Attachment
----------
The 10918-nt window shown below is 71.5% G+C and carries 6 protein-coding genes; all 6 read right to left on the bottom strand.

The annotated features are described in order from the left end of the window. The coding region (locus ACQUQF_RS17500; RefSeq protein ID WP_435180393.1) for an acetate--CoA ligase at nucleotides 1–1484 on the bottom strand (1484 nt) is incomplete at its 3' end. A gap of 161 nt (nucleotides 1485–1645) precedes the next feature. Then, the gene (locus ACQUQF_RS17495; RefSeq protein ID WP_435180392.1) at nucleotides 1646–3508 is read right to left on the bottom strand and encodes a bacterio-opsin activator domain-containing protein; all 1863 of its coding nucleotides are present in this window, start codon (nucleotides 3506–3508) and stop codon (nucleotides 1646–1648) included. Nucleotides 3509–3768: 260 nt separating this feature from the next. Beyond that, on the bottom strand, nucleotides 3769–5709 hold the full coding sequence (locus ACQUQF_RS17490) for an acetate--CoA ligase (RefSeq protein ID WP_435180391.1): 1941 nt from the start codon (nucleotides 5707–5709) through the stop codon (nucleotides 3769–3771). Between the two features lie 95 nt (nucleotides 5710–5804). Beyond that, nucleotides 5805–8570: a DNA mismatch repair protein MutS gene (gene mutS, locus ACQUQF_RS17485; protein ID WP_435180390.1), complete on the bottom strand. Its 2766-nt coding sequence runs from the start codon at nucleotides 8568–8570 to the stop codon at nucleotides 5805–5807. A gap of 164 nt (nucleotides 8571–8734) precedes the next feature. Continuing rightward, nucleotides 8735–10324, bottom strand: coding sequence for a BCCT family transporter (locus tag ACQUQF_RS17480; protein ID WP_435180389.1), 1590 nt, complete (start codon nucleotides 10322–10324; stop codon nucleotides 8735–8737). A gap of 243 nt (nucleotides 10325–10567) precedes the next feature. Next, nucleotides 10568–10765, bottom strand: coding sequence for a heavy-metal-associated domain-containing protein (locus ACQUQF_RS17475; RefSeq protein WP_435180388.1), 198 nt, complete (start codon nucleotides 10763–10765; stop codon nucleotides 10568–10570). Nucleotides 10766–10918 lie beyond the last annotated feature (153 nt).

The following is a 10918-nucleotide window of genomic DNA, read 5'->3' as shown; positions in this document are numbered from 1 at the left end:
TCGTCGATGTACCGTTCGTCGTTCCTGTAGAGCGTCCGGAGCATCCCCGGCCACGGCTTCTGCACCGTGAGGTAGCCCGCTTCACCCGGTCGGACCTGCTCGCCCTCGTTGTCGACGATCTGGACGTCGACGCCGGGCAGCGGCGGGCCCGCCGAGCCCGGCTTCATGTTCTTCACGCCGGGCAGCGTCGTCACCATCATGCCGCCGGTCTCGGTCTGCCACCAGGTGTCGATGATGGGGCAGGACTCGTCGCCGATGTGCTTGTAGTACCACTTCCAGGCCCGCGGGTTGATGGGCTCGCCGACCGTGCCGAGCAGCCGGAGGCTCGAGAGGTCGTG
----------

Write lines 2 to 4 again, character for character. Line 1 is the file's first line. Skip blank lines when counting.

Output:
The annotated features are described in order from the left end of the window. The coding region (locus ACQUQF_RS17500; RefSeq protein ID WP_435180393.1) for an acetate--CoA ligase at nucleotides 1–1484 on the bottom strand (1484 nt) is incomplete at its 3' end. A gap of 161 nt (nucleotides 1485–1645) precedes the next feature. Then, the gene (locus ACQUQF_RS17495; RefSeq protein ID WP_435180392.1) at nucleotides 1646–3508 is read right to left on the bottom strand and encodes a bacterio-opsin activator domain-containing protein; all 1863 of its coding nucleotides are present in this window, start codon (nucleotides 3506–3508) and stop codon (nucleotides 1646–1648) included. Nucleotides 3509–3768: 260 nt separating this feature from the next. Beyond that, on the bottom strand, nucleotides 3769–5709 hold the full coding sequence (locus ACQUQF_RS17490) for an acetate--CoA ligase (RefSeq protein ID WP_435180391.1): 1941 nt from the start codon (nucleotides 5707–5709) through the stop codon (nucleotides 3769–3771). Between the two features lie 95 nt (nucleotides 5710–5804). Beyond that, nucleotides 5805–8570: a DNA mismatch repair protein MutS gene (gene mutS, locus ACQUQF_RS17485; protein ID WP_435180390.1), complete on the bottom strand. Its 2766-nt coding sequence runs from the start codon at nucleotides 8568–8570 to the stop codon at nucleotides 5805–5807. A gap of 164 nt (nucleotides 8571–8734) precedes the next feature. Continuing rightward, nucleotides 8735–10324, bottom strand: coding sequence for a BCCT family transporter (locus tag ACQUQF_RS17480; protein ID WP_435180389.1), 1590 nt, complete (start codon nucleotides 10322–10324; stop codon nucleotides 8735–8737). A gap of 243 nt (nucleotides 10325–10567) precedes the next feature. Next, nucleotides 10568–10765, bottom strand: coding sequence for a heavy-metal-associated domain-containing protein (locus ACQUQF_RS17475; RefSeq protein WP_435180388.1), 198 nt, complete (start codon nucleotides 10763–10765; stop codon nucleotides 10568–10570). Nucleotides 10766–10918 lie beyond the last annotated feature (153 nt).

The following is a 10918-nucleotide window of genomic DNA, read 5'->3' as shown; positions in this document are numbered from 1 at the left end:
TCGTCGATGTACCGTTCGTCGTTCCTGTAGAGCGTCCGGAGCATCCCCGGCCACGGCTTCTGCACCGTGAGGTAGCCCGCTTCACCCGGTCGGACCTGCTCGCCCTCGTTGTCGACGATCTGGACGTCGACGCCGGGCAGCGGCGGGCCCGCCGAGCCCGGCTTCATGTTCTTCACGCCGGGCAGCGTCGTCACCATCATGCCGCCGGTCTCGGTCTGCCACCAGGTGTCGATGATGGGGCAGGACTCGTCGCCGATGTGCTTGTAGTACCACTTCCAGGCCCGCGGGTTGATGGGCTCGCCGACCGTGCCGAGCAGCCGGAGGCTCGAGAGGTCGTG